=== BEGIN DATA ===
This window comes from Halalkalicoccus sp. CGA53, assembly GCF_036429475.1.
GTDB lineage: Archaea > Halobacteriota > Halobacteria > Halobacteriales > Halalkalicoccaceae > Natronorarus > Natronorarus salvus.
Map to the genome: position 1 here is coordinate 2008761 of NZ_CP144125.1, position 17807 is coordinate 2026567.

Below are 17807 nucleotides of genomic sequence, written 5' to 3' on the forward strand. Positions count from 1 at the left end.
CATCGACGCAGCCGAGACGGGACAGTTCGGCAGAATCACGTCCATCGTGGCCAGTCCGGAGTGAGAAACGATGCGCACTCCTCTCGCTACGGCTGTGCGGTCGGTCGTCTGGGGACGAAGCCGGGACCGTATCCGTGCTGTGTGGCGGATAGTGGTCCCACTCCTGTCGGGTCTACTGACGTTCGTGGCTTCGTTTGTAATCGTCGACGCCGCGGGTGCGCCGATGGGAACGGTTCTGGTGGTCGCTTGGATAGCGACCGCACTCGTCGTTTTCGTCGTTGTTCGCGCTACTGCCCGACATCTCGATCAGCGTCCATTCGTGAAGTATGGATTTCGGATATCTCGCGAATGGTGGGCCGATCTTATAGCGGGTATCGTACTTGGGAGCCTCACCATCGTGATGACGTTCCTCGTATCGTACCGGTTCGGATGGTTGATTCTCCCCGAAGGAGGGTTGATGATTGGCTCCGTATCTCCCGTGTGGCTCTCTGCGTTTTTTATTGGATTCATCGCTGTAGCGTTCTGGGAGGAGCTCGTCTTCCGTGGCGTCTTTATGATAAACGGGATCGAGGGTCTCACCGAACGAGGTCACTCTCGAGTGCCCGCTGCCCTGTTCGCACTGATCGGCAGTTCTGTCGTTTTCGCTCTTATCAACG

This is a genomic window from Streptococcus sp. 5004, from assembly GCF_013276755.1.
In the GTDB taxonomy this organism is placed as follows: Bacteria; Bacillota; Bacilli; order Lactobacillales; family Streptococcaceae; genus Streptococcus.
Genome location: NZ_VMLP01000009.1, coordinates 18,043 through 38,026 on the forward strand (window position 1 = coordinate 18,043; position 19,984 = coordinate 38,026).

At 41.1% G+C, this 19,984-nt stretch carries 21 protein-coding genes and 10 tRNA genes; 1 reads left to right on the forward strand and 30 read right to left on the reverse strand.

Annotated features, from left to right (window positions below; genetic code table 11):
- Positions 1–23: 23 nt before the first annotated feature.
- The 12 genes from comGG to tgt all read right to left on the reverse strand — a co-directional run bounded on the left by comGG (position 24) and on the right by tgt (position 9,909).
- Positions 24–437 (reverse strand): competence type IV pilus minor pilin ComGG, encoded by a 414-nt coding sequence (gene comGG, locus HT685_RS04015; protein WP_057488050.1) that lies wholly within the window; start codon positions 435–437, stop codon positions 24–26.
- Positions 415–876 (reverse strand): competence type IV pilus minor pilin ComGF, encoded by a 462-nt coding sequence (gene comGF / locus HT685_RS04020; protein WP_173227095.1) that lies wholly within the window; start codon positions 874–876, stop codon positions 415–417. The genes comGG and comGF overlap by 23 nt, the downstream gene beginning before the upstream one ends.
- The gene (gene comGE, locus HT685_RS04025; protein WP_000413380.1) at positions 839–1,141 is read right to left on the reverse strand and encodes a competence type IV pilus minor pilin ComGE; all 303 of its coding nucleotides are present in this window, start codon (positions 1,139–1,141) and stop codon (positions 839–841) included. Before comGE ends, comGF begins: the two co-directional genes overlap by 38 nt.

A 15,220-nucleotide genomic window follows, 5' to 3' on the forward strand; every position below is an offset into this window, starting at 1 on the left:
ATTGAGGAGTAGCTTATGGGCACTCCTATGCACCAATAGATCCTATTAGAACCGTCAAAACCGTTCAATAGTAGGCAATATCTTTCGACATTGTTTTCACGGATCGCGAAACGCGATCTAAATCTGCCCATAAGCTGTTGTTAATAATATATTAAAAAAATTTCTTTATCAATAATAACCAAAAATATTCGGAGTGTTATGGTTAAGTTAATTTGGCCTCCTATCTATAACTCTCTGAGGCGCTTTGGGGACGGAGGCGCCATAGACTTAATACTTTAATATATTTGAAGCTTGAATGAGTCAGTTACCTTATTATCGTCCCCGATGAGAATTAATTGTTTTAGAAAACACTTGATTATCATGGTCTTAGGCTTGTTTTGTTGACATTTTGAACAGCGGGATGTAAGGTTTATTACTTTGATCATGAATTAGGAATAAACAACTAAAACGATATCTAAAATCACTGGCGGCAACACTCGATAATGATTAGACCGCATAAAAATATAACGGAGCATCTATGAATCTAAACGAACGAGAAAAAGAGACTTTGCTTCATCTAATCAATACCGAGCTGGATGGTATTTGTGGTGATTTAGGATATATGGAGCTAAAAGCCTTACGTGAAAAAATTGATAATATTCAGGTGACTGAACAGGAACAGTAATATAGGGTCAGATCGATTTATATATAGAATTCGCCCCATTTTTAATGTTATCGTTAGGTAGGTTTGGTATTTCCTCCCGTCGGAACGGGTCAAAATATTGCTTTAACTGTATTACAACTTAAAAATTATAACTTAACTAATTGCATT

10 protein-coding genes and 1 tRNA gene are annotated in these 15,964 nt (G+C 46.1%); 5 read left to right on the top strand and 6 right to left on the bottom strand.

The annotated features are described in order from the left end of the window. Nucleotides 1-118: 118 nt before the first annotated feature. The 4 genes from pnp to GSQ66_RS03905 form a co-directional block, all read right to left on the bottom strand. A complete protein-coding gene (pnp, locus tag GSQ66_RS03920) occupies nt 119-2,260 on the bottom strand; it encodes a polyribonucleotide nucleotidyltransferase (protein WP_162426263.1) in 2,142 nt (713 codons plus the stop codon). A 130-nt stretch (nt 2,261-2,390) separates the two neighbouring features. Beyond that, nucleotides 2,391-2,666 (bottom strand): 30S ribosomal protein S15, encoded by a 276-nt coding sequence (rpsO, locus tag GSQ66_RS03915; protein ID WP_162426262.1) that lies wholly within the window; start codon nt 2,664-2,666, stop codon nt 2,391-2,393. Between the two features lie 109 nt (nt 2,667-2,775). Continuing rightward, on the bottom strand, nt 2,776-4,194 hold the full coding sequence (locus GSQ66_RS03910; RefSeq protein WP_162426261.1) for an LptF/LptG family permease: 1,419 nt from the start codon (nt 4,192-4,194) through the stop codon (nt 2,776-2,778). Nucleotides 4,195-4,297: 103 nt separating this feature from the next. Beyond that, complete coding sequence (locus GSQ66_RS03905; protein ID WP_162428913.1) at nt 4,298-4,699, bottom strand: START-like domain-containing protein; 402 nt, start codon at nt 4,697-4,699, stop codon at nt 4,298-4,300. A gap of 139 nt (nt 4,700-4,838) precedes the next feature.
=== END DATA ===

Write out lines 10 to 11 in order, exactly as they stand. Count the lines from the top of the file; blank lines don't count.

Annotated features, from left to right (window positions below; genetic code table 11):
- Positions 1–23: 23 nt before the first annotated feature.